Asheville’s buy local startup, LoLo, marks 2nd anniversary with weeklong celebration


LoLo, an Asheville startup that aims to encourage local residents to spend their dollars with locally owned companies, celebrates is second anniversary this week by celebrating its members. A party at 6 p.m. Wednesday at Barley’s will include food, drink, music, prizes and more.

LoLo allows members to essentially turn their credit card into a rewards card by spending with locally owned businesses that are a part of the LoLo network. It’s free to join, and members earn 5 percent in rewards for every dollar spent. Rewards can include discounts as well as curated events, a feature that Clark Harris says LoLo is planning to expand. Those experiences include a behind-the-scenes tour at Wedge Brewing, which doesn’t offer tours, and a chance to meet a high-profile chef with a VIP restaurant experience.

“There are a lot of people bringing awareness to supporting local, but we’re trying to create a platform that provides a more tangible benefit,” Harris says. “We want to reward people with local goods and experiences and move the paradigm away from coupons and discounts, which allows the merchants to market themselves with their products.”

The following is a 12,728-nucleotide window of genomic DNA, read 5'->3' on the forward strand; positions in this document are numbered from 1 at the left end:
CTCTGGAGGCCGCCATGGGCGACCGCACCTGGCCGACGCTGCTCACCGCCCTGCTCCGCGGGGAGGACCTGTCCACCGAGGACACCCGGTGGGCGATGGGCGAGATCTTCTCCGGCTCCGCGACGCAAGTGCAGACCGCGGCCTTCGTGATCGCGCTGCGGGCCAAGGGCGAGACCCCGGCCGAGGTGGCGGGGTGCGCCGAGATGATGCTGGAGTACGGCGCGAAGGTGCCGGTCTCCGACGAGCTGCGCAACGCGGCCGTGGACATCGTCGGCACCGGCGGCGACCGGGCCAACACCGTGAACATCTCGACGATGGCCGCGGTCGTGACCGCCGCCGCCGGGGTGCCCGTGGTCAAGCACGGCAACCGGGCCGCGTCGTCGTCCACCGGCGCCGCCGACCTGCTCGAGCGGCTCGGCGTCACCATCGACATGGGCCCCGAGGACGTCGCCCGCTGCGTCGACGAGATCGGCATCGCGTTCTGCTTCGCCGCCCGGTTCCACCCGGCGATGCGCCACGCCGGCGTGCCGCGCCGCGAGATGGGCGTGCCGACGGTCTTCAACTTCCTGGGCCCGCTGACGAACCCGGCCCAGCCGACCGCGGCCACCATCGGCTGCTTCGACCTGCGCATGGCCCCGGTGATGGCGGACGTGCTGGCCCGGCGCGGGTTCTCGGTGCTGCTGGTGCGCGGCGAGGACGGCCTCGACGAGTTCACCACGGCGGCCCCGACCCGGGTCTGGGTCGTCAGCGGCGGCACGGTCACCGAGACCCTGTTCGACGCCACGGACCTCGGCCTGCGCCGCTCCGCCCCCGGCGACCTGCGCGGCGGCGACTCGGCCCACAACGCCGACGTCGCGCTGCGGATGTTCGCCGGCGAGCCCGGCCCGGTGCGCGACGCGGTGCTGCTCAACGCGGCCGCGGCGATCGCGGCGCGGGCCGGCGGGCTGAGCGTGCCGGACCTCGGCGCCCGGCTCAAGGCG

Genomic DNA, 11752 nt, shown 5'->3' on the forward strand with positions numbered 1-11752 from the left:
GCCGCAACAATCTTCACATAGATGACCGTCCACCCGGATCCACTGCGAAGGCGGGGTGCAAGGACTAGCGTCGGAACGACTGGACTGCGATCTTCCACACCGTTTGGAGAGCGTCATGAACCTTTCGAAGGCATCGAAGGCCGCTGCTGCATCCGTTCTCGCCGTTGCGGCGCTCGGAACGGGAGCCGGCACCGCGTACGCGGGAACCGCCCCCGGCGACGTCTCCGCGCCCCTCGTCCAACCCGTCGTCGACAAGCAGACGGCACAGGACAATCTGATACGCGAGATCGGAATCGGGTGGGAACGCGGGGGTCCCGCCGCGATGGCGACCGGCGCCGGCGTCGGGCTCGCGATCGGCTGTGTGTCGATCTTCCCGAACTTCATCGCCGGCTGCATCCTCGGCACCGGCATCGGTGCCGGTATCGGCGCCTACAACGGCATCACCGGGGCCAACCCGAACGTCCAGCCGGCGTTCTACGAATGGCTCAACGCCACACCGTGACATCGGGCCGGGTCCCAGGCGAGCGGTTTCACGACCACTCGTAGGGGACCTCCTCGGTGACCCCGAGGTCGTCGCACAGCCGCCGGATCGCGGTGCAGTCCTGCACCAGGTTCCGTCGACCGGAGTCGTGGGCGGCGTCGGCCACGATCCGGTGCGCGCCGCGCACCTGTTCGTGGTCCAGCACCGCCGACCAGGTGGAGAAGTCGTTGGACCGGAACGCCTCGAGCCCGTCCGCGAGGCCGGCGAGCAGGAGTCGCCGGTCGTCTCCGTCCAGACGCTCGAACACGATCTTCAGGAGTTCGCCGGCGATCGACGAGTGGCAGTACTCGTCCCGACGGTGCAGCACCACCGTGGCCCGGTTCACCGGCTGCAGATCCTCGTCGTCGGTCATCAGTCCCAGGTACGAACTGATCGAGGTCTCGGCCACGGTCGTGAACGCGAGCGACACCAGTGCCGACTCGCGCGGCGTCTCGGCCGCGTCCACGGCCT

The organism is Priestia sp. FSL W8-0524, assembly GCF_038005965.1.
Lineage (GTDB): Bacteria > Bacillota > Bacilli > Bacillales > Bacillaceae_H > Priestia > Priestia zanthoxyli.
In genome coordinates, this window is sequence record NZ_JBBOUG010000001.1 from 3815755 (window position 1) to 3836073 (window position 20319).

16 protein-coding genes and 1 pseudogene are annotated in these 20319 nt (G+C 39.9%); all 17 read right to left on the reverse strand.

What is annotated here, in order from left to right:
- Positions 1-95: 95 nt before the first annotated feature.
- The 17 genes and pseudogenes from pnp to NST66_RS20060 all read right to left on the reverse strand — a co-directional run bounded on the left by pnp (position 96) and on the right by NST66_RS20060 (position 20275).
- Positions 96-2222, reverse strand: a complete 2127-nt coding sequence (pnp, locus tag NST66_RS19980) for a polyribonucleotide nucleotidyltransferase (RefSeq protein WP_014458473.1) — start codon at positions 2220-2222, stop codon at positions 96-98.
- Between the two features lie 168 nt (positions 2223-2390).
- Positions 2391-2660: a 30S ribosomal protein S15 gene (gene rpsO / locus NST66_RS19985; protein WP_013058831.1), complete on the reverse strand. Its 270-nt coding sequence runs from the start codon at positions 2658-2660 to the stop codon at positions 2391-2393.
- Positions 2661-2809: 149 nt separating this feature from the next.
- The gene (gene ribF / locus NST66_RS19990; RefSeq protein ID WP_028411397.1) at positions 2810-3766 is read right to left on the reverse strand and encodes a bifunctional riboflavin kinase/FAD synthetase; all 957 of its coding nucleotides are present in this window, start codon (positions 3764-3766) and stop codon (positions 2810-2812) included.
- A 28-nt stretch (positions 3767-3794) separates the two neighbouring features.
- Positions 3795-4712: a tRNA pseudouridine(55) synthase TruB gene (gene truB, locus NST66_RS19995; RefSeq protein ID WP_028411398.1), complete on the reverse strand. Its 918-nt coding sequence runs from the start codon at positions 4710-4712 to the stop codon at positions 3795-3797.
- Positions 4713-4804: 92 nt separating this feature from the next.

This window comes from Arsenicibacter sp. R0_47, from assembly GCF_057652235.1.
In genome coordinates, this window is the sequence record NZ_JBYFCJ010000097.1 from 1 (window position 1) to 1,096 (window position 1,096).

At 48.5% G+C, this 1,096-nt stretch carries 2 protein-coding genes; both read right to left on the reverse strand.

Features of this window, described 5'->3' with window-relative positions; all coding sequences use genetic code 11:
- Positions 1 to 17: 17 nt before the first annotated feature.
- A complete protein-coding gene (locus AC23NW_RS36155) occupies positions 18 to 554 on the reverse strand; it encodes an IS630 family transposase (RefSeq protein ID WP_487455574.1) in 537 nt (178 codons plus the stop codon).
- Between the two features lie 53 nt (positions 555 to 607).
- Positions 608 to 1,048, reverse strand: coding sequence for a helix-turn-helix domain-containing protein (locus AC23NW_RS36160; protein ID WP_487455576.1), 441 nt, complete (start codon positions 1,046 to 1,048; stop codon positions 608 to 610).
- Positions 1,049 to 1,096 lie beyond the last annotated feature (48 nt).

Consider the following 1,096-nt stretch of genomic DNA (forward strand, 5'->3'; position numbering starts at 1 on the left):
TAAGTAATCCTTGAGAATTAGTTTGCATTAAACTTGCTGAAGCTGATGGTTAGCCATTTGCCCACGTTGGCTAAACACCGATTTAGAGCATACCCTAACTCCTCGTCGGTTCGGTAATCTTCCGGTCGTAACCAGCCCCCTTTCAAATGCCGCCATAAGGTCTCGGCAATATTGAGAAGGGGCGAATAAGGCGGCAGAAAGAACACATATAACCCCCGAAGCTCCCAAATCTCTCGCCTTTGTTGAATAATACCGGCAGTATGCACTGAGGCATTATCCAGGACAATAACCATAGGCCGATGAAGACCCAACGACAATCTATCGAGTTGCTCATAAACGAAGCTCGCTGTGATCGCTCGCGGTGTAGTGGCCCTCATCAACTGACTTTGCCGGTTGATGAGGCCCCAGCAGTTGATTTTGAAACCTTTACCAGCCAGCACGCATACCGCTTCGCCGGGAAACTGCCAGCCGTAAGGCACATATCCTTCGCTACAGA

Loyal Local Week will run through Nov. 13, says Harris, adding that LoLo will have a presence at its 40 participating businesses to say thanks to members in person. People who join can earn 10 LoLo dollars on the spot and 7.5 percent in rewards. There’s a bonus for signing up a friend, too. LoLo has about 2,000 members and is celebrating a key milestone: the fact that members have spent half a million dollars in Asheville.

“Our motto is ‘Keeping the local vibe alive,'” Harris says. “We want to embrace the artistic visions of these business owners, because I really see them as artists. That’s why we created this.”

With all the growth coming to Asheville, including the ever-increasing presence of chain stores, Harris says its critical that residents think about where they’re dropping their dollars.

“The chains are coming, and we’re going to have to work together to protect that local vibe, or we’ll lose the very thing that makes our city special. Call it responsible growth,” he says. “We can do that together.”